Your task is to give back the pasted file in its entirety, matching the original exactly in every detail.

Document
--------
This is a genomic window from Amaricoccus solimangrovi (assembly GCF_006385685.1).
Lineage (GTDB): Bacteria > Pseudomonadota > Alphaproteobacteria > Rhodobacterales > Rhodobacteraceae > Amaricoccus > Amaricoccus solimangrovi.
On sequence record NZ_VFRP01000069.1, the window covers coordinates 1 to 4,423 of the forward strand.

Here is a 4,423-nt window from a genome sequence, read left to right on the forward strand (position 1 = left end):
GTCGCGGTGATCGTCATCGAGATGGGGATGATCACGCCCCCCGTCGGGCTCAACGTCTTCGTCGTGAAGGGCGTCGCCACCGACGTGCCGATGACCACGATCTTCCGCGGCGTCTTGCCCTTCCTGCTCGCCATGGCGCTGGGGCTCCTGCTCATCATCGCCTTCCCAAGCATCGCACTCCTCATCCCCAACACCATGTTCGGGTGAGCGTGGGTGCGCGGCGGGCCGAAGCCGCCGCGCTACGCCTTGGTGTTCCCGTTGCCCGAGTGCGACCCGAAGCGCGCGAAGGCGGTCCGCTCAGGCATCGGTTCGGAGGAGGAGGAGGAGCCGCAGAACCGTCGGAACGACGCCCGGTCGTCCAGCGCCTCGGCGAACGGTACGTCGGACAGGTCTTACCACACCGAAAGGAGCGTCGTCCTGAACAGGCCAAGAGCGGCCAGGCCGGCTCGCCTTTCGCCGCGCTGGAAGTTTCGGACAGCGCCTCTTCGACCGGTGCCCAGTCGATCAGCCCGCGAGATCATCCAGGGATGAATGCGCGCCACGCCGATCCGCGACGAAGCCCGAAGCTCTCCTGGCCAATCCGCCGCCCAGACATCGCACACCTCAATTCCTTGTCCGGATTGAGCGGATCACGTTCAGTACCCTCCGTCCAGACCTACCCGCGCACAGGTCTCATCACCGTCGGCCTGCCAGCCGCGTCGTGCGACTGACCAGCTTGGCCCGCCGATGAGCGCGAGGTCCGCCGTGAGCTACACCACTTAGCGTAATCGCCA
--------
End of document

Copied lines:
This is a genomic window from Amaricoccus solimangrovi (assembly GCF_006385685.1).
Lineage (GTDB): Bacteria > Pseudomonadota > Alphaproteobacteria > Rhodobacterales > Rhodobacteraceae > Amaricoccus > Amaricoccus solimangrovi.
On sequence record NZ_VFRP01000069.1, the window covers coordinates 1 to 4,423 of the forward strand.

Here is a 4,423-nt window from a genome sequence, read left to right on the forward strand (position 1 = left end):
GTCGCGGTGATCGTCATCGAGATGGGGATGATCACGCCCCCCGTCGGGCTCAACGTCTTCGTCGTGAAGGGCGTCGCCACCGACGTGCCGATGACCACGATCTTCCGCGGCGTCTTGCCCTTCCTGCTCGCCATGGCGCTGGGGCTCCTGCTCATCATCGCCTTCCCAAGCATCGCACTCCTCATCCCCAACACCATGTTCGGGTGAGCGTGGGTGCGCGGCGGGCCGAAGCCGCCGCGCTACGCCTTGGTGTTCCCGTTGCCCGAGTGCGACCCGAAGCGCGCGAAGGCGGTCCGCTCAGGCATCGGTTCGGAGGAGGAGGAGGAGCCGCAGAACCGTCGGAACGACGCCCGGTCGTCCAGCGCCTCGGCGAACGGTACGTCGGACAGGTCTTACCACACCGAAAGGAGCGTCGTCCTGAACAGGCCAAGAGCGGCCAGGCCGGCTCGCCTTTCGCCGCGCTGGAAGTTTCGGACAGCGCCTCTTCGACCGGTGCCCAGTCGATCAGCCCGCGAGATCATCCAGGGATGAATGCGCGCCACGCCGATCCGCGACGAAGCCCGAAGCTCTCCTGGCCAATCCGCCGCCCAGACATCGCACACCTCAATTCCTTGTCCGGATTGAGCGGATCACGTTCAGTACCCTCCGTCCAGACCTACCCGCGCACAGGTCTCATCACCGTCGGCCTGCCAGCCGCGTCGTGCGACTGACCAGCTTGGCCCGCCGATGAGCGCGAGGTCCGCCGTGAGCTACACCACTTAGCGTAATCGCCA